Although civil society has been a vital force for sustainable development, rampant organizational and conceptual fragmentation has stifled its potential. Slicing the integral challenge into a thousand separate issues and turfs dissipates energy, fragments perspective, and undermines power. Dispersed victories here and there are overwhelmed by stronger processes of deterioration; thus, the wins cannot scale up to encompass a viable alternative path of development. At the most basic level, civil society as a whole lacks philosophical coherence, a shared understanding of the challenge and a holistic vision that can make “another world is possible” more than a slogan. Lacking an affirmative and unifying program, the civil sector remains an oppositional polyglot capable of winning important skirmishes, but losing the larger battle for a sustainable and just world.
These transnational actors — institutions, corporations, civil society — are not the only manifestations of the Planetary Phase. Earlier, we mentioned the shadow side, criminal networks, drug traffickers, arms dealers, and terrorists that also have globalized. At the same time, we find the dialectical negation of integration in the resistance of anti-globalization activists; the protectionism and xenophobia of nationally based interests; and the ideological reaction of fundamentalists to the hegemony of “modern” culture. The pull toward the ideological poles of hyper-globalization and particularism hollows out the middle ground where real solutions lie.
None of the principal actors now on the scene is likely to emerge organically from its chrysalis in the new form of a historical agent for transition. Our brief survey found government, business, and civil society interests too narrow and outlooks too myopic for the task. Indeed, these entrenched elements, with a stake in the status quo, would be as miscast for a revolutionary role as would have been feudal priests and aristocrats in leading the charge to modernity. Rather, it was the rising bourgeoisie that carried forward the earlier transformation. Now, we must look to an emergent social force forged by the Planetary Phase, one as systemic and inclusive as the challenge of shaping a planetary civilization.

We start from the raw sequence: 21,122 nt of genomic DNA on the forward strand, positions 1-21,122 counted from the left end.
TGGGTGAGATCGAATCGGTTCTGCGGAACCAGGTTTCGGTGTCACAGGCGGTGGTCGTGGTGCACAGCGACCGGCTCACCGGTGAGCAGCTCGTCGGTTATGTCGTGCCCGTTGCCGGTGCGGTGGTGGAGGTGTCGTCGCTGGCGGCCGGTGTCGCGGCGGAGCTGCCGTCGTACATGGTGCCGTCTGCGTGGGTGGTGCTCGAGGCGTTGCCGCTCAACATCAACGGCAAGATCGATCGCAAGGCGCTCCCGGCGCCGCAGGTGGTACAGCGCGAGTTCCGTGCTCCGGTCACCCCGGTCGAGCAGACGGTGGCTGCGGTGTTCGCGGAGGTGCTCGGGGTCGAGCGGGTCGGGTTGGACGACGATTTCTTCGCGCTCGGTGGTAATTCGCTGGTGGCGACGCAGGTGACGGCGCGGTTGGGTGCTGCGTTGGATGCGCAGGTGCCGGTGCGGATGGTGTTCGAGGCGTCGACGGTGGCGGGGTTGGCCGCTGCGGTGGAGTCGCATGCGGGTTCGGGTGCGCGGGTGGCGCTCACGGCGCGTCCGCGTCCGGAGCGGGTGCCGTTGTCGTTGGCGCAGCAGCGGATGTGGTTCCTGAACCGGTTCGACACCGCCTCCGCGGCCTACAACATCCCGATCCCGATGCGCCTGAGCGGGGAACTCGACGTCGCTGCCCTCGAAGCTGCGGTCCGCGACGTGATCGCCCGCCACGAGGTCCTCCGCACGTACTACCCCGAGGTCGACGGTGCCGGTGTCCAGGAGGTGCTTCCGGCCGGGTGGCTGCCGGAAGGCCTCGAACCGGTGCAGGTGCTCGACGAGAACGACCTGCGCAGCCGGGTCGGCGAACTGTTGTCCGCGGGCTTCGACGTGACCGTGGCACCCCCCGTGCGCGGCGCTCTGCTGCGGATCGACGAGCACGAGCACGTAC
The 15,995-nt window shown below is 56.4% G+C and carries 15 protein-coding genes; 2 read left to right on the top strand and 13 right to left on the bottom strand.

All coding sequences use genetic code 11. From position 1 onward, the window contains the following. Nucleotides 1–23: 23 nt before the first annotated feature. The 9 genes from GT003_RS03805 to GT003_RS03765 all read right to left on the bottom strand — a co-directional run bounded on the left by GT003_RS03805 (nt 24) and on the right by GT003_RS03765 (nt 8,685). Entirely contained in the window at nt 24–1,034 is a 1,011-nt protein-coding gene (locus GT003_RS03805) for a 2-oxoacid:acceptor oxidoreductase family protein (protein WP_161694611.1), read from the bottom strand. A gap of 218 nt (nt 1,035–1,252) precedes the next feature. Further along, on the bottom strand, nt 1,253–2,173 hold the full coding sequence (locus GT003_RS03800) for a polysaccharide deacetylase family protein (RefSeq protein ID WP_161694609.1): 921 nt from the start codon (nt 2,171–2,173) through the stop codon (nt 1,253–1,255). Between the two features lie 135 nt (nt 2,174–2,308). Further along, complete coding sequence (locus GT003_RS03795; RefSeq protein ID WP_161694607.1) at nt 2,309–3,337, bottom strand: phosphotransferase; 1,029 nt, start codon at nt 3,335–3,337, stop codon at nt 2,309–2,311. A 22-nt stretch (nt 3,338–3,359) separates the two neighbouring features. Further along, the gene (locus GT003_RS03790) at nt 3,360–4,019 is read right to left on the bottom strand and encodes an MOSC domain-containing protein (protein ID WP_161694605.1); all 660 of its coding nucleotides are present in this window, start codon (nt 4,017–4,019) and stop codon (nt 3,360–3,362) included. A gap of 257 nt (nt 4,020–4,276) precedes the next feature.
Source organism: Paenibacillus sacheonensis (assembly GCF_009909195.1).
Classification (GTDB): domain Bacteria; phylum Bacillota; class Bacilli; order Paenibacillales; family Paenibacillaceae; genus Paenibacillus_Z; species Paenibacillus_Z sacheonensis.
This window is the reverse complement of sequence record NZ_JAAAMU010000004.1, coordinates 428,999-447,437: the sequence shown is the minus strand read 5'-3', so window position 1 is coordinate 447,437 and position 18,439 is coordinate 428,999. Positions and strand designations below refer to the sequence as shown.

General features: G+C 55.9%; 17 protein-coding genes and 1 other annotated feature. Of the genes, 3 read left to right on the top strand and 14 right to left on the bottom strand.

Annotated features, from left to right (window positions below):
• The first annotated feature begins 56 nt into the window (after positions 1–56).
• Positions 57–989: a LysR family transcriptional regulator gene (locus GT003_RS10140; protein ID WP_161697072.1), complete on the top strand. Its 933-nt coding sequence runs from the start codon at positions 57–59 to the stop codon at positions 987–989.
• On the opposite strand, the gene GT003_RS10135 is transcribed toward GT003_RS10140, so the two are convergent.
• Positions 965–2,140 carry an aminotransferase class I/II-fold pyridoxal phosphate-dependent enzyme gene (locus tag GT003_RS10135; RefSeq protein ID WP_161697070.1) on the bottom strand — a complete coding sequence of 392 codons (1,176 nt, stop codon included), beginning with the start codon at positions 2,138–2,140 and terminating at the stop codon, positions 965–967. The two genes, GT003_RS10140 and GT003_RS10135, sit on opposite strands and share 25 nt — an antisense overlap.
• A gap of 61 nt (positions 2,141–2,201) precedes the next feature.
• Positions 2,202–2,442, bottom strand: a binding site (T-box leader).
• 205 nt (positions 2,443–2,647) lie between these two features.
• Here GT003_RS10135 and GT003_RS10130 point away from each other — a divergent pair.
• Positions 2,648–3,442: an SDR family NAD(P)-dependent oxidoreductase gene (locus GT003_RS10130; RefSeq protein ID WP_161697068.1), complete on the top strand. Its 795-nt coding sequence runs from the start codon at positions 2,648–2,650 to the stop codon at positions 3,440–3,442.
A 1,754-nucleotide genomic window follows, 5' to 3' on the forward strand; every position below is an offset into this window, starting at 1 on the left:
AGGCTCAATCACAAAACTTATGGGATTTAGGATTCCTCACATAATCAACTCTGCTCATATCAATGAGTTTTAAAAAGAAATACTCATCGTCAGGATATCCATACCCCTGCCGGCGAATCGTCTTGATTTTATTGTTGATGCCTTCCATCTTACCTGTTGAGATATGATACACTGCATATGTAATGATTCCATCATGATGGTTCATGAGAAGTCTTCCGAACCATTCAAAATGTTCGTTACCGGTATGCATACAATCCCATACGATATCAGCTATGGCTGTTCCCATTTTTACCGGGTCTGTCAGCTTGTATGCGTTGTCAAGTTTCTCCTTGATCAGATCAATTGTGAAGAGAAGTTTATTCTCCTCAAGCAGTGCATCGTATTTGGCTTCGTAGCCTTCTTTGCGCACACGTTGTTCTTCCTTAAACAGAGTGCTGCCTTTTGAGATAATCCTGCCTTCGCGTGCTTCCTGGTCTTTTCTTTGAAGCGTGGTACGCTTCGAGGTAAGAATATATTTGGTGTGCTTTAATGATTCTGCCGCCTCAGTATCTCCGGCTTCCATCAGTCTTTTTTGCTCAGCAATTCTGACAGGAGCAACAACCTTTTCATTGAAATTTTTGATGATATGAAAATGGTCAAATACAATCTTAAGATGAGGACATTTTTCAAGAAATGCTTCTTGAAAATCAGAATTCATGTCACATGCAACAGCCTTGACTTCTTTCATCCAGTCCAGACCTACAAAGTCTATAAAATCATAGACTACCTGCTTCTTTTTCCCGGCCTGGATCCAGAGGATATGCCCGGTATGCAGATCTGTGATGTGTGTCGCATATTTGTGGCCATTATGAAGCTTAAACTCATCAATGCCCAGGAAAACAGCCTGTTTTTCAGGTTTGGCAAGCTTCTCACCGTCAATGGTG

We can discern the embryonic form of such a change agent in the growing chorus of concerned citizens alert to the dangerous global drift, and questioning our social arrangements, our ways of living on an increasingly fragile planet. The burning question becomes: Can this growing discontent sow a popular movement capable of channeling grievance into massive action for change? The critical actor missing from the world stage may stir in the wings, a global citizens movement (GCM) expressing the promise for a more harmonious and sustainable civilization. The crystallization of a massive GCM, though not imminent, will become more plausible as ongoing disruption erodes the legitimacy of conventional institutional structures and new visions spur collective action (van Steenburgen 1994; Dower and Williams 2002).